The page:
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Arena - Pepper's Ghost CD (album) cover





3.62 | 400 ratings

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3 stars Pepper's Ghost is the last release by this British neo prog band, although a new release, with a new vocalist, is promised for 2011.

Now over five years old, the album can, in many ways, be considered as a natural progression from the excellent Immortal? and Contagion, certainly in the manner of heavy riffs and Sowden's almost prog metal like approach to the vocals. Unfortunately, I don't find it quite as interesting as its predecessors.

Bedlam Fayre opens with All The Fun Of The Fayre type effects, and is really a good old fashioned classic rock riff, aside from a brief slower section mid term. Enjoyable enough without being essential.

Smoke And mirrors is a shorter track, but with the same riffing intensity. It's all executed very well, but, again, has no progressive tendencies at all, just a rocker, which is fine if you like that sort of thing.

The Shattered Room is a longer track, at just under ten minutes long, and is a return to form for me. Some very good and decidedly understated vocals, which are, as always in his quieter moments, very Hamill like, and there is decidedly more structure and thought in this track than the two preceding ones. It's still, in the main riff, very heavy in places, but Nolan's trademark keyboards are given far more room to form the overview of the song, and, for the first time on the album, we are allowed to hear John Mitchell at his soloing best. Mid section we get an interesting choral and key led haunted house effect, somewhat reminiscent of Genesis on Home By The Sea. Come to think of it, the Nolan solo that follows this is very much akin to Banks' work on that album. The track has a lengthy closing section which returns to the heavier theme of what preceded, but with some interesting symphonic keys layering the riffs.

The Eyes Of Lara Moon is a very enjoyable track. Melodic and dark, featuring some lovely acoustic guitar work and a gorgeous electric solo mid section, make for a track of contrasting signatures.

Tantalus opens with a fine piano solo, and some more impressive theatrical vocals by Sowden, and this extended opening section is by far the most enjoyable and progressive on the album thus far. Mid section features some more heavy riffing, with pounding bass and drums together with some more fine guitar solos, with, all the while, Nolan providing a strong texture. A fine, almost rock anthem, guitar solo is the highpoint of the closing section, together with Pointer drumming as if his life depended upon it. This track is a highlight of the album.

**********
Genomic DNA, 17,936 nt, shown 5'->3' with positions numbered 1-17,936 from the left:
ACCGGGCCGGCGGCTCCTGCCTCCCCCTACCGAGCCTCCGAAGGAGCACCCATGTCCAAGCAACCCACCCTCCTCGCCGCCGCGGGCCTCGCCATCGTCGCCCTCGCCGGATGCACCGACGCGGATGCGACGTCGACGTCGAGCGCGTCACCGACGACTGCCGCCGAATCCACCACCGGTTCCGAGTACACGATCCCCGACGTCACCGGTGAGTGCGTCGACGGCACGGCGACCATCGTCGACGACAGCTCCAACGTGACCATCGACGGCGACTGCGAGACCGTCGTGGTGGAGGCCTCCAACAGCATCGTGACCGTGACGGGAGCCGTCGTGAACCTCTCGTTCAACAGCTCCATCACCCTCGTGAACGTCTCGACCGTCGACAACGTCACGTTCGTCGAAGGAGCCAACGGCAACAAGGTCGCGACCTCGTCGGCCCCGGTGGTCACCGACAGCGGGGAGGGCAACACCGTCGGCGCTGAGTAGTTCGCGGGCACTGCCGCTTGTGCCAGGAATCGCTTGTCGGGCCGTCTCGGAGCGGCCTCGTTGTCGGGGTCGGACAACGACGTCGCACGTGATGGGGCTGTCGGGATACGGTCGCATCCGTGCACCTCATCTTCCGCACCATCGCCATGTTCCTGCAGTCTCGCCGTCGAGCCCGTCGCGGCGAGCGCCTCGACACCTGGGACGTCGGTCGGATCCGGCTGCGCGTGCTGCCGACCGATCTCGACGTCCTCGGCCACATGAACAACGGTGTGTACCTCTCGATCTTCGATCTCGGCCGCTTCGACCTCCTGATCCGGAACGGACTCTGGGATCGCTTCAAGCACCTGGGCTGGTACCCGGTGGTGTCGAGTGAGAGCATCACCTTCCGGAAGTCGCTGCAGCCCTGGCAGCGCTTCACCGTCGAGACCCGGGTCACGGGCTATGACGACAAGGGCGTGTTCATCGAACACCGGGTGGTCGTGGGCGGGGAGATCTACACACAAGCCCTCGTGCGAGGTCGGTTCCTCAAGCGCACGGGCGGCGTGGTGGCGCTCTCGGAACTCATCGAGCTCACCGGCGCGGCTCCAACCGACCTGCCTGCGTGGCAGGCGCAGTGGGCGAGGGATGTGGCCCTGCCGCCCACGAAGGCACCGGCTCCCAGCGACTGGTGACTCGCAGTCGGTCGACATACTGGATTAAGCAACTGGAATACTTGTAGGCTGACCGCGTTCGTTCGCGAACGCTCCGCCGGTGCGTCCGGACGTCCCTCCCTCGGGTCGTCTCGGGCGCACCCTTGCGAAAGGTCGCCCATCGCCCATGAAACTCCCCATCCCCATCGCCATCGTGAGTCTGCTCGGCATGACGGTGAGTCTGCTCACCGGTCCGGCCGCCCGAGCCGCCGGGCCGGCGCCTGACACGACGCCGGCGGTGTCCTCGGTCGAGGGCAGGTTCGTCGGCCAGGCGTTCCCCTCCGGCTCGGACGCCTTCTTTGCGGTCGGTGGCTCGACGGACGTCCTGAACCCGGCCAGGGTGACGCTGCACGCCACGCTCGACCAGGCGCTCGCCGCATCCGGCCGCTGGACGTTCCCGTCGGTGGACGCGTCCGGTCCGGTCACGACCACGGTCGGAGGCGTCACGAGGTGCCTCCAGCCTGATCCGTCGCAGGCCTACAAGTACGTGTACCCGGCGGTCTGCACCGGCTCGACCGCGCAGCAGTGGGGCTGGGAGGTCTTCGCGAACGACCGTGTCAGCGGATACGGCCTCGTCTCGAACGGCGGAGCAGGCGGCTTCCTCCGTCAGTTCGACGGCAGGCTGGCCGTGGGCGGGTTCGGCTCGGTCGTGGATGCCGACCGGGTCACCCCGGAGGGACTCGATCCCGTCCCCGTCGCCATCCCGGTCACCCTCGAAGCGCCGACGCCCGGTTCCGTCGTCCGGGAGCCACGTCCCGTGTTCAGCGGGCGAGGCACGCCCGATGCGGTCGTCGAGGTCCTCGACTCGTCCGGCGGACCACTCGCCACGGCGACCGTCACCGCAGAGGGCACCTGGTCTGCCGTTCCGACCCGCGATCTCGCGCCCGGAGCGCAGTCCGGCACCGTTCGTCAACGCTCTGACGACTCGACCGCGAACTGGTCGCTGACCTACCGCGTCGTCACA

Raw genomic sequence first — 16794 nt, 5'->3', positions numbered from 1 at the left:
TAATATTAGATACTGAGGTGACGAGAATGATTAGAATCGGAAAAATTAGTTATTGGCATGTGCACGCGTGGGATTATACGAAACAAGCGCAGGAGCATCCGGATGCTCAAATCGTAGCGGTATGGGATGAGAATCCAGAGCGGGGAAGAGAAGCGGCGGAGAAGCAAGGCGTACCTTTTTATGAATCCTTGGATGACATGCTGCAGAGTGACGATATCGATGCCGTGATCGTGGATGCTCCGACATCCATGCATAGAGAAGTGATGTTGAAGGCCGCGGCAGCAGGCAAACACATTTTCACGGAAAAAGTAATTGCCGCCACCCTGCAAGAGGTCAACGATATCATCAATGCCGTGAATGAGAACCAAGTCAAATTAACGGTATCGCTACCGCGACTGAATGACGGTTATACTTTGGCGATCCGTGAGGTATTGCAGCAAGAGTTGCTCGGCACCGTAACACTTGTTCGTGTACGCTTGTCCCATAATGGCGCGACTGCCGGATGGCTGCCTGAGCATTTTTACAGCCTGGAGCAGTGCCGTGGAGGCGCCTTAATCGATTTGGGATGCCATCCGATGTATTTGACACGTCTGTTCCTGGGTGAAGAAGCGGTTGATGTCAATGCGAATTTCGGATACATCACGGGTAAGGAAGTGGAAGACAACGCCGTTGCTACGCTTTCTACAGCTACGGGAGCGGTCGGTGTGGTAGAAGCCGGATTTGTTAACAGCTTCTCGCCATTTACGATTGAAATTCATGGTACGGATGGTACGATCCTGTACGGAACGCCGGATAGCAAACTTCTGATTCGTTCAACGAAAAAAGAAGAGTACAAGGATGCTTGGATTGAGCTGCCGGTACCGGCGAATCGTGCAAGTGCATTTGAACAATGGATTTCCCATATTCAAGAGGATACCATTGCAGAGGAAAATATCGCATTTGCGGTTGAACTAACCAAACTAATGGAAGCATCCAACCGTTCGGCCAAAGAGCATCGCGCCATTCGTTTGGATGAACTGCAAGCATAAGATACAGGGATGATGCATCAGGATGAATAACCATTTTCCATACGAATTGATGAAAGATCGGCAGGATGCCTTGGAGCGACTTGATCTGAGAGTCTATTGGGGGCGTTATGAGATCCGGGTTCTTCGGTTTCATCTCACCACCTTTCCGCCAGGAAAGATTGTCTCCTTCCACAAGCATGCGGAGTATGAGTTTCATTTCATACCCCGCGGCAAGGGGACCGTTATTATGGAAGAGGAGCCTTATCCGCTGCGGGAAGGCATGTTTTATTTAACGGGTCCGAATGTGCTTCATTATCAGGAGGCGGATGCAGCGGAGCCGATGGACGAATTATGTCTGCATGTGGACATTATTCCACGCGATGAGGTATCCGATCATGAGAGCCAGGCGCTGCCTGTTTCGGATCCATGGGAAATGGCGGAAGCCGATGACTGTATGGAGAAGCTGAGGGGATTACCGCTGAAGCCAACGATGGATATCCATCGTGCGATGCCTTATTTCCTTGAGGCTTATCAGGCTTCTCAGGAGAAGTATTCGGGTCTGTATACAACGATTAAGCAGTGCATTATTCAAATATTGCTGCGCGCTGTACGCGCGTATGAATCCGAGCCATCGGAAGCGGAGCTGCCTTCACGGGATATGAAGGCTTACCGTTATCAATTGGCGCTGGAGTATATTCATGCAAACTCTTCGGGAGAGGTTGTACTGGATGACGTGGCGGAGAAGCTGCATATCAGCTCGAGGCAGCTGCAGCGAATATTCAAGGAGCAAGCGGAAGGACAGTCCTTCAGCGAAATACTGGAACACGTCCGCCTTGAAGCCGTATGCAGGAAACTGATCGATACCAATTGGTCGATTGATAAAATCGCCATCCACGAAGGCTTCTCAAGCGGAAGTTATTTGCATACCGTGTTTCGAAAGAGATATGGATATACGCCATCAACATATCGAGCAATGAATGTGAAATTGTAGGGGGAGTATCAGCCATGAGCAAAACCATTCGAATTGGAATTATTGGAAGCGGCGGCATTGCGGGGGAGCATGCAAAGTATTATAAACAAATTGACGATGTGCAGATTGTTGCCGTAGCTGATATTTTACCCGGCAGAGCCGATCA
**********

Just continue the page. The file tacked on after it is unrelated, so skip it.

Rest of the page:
Purgatory Road takes us back to classic rock/prog metal territory. Although Nolan's keyboard work on this track is very good, and provides some interesting layers and thoughts, much of it is, to these ears, rock by numbers, and the band is so much more capable than this.

The album closes with the main epic, Opera Fanatica, which clocks in at just over thirteen minutes. The album, by the way, is, naturally for Arena, a concept one and revolves around illusions created in a Victorian theatre transforming our heroes into superheroes, although the major storyline has always, to be frank, escaped me.

The track opens with very dark, and very brooding, operatic, choral, and keyboard effects, and create a fantastic impression of bedlam akin to a Victorian asylum. This soon, unfortunately, gives way to more very formulaic riff by numbers. There is a lot to commend prog metal, and I have recently began to listen to quite a lot of it, but I'm afraid that the result on much of this album is merely a riff without a great deal of imagination. The track is at its best in the operatic sections. Sowden sounds fantastic acting his heart out, and Nolan allows himself the space to breath and create.

This is not a bad album by any means, but I do feel that the three album sequence with Sowden had reached its natural conclusion by this time. Arena are not a prog metal band, and my main criticism of this is that, unlike its predecessors, too much of this is the riffing without the prog sensibilities that made them a great band. Nowhere near enough melody or, excepting the operatic sequences, dramatisation and thought.

Three stars for this. A good album, but by no means essential. It is to be hoped that the next release will take us back up to the usual four star territory.

lazland | 3/5 |


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